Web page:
Embryological data and its phylogenetic implications

It is now more than a century since embryological studies [the Reichert-Gaupp theory, refuted by Otto (1984)] demonstrated the homology of the mammalian malleus and incus with the articular and quadrate bones which formed the ancestral jaw joint of gnathostomes. This tremendous transition can be traced in fossils by comparing basal synapsids through therapsids to early mammals. A fetal mammal shows that the angular (=tympanic), articular (=malleus), and quadrate (=incus) develop in the same positions they occupy in the cynodont skull (Allin 1975; Maier 1987). The importance of new fossils (Rich et al. 2005), however, is demonstrated by Martin and Luo (2005): the separation of the middle ear bones must have evolved independently among the therians and the mono-treme mammals. The middle ear and surrounding basicranium have played a decisive part in mammalian systematics over the past years (e.g. Sanchez-Villagra et al. 2002).

In 1979—2 years before Auditory Regions of Primates and Eutherian Insectivores was published—R.D.E. MacPhee presented a new interpretation of the disputable issue of "primate entotympanics.'' Not all mammals show these mysterious skeletal elements. As otic characters are essential for primate taxonomy, this was a potential criterion for distinguishing primates from their relatives [e.g., colugos (O Figure 3.1) and tree shrews]. Mivart (1881) defined this specific element as "entotympanic," while Wincza (1896) introduced the term "meta-tympanic'' (van Kampen 1905). A few influential morphologists (van Kampen

O Figure 3.1

Top: Fetal Cynocephalus volans (Dermoptera). Cranial length 41 mm, frontal section. Note the entotympanics. c.E = caudal entotympanic, C.t. = cavum tympani, F.r. = Fenestra rotunda, M.m. = Manubrium mallei, P = petrosal, R.m.a. = Recessus meatus acustici externi, Tu.K. = Tuba auditiva-cartilage, Ty = tympanic, x,y = cartilage. Sections have a thickness of 25 mm. Not to scale. (Modified from van der Klaauw 1922). Center: Late-fetal Cynocephalus variegatus (DUCEC 806). Crown-rump length 136 mm. It shows a frontal section through the promontorium in front of the tegmen tympani. Arrowheads point to branches of the internal carotid nerve running in a transpromontorial position. Scale bar = 0.33 mm. "Cat" = fused cartilage of the auditory tube and rostral and caudal entotympanics, bo = basioccipital, co = cochlea, ct = cavum tympani, e = ectotympanic, eam = external acoustic meatus, pe = petrosal, pr = promontorium of petrosal, t = tympanic membrane. (Modified from Wible and Martin 1993, © Plenum Press). Bottom: The next step. Frontal section of a juvenile Cynocephalus volans-specimen, of 145 mm crown-rump length, from the collection of the Institute of Systematic Zoology in Tübingen. It illustrates the ossification of the fused cartilage of the auditory tube and the rostral and caudal entotympanic (o"cat"). Hunt and Korth (1980) reported but they did not illustrate the fate of this important anatomical detail. Sections have a thickness of 40 mm. Not to scale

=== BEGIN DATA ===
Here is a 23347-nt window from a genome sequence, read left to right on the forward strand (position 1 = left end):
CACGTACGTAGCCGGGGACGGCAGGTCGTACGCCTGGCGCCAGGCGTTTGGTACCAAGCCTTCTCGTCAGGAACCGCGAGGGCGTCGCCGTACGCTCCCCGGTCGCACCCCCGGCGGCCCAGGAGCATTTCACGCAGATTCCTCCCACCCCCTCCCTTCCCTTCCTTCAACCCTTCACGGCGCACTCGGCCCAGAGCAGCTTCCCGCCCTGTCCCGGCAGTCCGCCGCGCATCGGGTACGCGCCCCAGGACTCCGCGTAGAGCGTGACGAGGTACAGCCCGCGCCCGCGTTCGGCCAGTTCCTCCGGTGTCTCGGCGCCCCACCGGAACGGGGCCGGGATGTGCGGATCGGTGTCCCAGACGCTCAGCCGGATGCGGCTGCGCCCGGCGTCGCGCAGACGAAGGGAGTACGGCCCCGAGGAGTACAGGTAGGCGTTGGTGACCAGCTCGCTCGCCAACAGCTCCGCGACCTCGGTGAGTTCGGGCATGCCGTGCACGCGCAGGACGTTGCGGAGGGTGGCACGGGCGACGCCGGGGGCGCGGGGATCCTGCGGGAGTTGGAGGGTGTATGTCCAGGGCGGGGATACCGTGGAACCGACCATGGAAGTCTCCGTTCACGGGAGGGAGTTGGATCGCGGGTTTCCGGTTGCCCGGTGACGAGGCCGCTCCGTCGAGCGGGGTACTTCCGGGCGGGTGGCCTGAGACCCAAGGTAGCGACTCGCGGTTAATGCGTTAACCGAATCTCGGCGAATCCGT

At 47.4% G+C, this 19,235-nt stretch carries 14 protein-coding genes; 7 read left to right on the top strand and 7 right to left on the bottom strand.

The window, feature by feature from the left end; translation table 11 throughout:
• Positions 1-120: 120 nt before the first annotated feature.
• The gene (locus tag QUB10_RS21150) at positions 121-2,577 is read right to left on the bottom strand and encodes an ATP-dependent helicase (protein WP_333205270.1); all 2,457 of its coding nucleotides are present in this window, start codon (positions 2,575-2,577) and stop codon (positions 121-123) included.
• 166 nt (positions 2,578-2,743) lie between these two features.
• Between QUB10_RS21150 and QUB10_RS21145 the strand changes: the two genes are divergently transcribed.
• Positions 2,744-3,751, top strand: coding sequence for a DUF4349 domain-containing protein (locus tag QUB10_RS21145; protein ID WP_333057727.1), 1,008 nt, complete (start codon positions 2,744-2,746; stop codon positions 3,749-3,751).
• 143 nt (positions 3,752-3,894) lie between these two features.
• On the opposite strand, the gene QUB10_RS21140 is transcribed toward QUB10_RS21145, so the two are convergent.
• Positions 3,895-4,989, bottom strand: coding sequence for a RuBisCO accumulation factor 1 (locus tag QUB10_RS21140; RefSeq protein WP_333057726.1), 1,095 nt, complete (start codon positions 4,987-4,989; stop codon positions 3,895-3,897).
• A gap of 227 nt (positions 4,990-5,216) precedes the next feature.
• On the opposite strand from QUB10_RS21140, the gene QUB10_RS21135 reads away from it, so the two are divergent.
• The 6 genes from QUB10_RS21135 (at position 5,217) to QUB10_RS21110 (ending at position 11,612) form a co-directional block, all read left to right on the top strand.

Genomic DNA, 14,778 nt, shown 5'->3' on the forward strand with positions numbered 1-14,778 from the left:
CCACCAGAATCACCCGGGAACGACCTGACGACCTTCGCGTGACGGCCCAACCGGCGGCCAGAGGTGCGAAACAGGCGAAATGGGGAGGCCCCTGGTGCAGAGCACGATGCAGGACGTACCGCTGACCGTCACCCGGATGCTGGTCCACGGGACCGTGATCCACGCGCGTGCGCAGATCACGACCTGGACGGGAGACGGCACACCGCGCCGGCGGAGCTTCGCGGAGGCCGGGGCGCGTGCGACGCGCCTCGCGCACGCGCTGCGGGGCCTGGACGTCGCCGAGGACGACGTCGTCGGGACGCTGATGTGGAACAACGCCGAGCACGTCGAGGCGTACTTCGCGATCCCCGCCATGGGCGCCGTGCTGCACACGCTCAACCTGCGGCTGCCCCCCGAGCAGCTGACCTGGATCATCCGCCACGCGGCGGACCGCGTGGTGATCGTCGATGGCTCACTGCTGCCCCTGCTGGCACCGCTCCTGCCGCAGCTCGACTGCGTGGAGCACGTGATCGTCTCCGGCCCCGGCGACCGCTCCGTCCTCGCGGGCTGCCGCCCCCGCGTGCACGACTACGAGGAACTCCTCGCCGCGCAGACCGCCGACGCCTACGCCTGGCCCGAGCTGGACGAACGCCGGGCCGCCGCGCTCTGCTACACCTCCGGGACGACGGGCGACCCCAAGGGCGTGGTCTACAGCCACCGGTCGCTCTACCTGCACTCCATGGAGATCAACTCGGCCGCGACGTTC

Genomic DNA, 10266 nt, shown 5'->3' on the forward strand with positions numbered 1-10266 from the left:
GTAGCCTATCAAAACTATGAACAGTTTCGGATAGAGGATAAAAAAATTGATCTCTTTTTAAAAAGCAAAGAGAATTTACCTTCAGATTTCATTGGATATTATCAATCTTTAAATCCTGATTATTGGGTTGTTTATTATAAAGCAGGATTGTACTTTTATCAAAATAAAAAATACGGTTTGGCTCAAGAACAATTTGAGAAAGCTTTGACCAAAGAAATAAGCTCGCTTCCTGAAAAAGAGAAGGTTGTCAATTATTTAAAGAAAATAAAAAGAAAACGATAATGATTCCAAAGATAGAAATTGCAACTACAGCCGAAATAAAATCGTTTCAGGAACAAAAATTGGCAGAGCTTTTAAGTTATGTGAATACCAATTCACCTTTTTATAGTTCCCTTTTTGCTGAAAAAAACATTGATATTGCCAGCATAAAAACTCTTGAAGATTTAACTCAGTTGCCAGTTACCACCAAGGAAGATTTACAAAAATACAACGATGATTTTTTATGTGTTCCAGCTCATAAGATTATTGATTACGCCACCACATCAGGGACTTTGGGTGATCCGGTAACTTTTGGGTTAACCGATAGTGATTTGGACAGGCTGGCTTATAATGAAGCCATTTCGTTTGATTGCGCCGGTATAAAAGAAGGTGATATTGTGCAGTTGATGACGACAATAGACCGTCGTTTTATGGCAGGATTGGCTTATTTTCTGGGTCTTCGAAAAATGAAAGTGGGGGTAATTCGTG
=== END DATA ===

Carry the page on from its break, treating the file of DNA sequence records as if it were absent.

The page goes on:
1905; van der Klaauw 1931) already championed the existence of primate entotympanics.

Van der Klaauw (1922) published an ingenious work (Uber die Entwickelung des Entotympanicums) in which he made a strong case for two different types of entotympanic, rostral and caudal. Developing in the anteromedial corner of the membranous tympanic floor, the rostral entotympanic grows posteriorly. Unlike the tympanic processes, entotympanics grow and develop within the fibrous membrane of the tympanic cavity (MacPhee 1979).

Starck (1975 p 143) reported for Tarsius that the existence of an entotym-panic is not yet proven. In the younger stage, the tympanic region does not show any peculiarities and an entotympanic cannot be detected. However, an older specimen showed a floor of the middle-ear cavity that is formed by endochondral bone. It was closely connected with the otic capsule, but it showed a rostral extension near the auditory tube: "The ossified bone still contains some cartilaginous tissue, and this would indicate the presence of a true entotympanic, since the petrosal components of the floor are usually formed by periosteal bone. These results are in accordance with the findings of van Kampen (1905).'' (My emphasis.) According to MacPhee (1979), primate tympanic floor elements do not develop like any known entotympanic but, rather, like other tympanic processes. Prenatal Microcebus demonstrates secondary cartilage in the rostral tympanic process of the petrosal, which is interpreted as an embryonic adaptation—the explanation of the primordial fusion of once separate entities is no longer required. The hypothesis of a suppressed entotympanic is made more unlikely by the endochondral development of the caudal tympanic process of the petrosal (contra Starck 1975). To quote MacPhee (1979 p 43): "Therefore, with regard to the constitution of the primate ventral wall, and with some necessary violence to Newton's quip, non fingo ossa - I posit no bones.'' Eureka, a new primate characteristic was identified via the careful interpretation of ontogenetic data.

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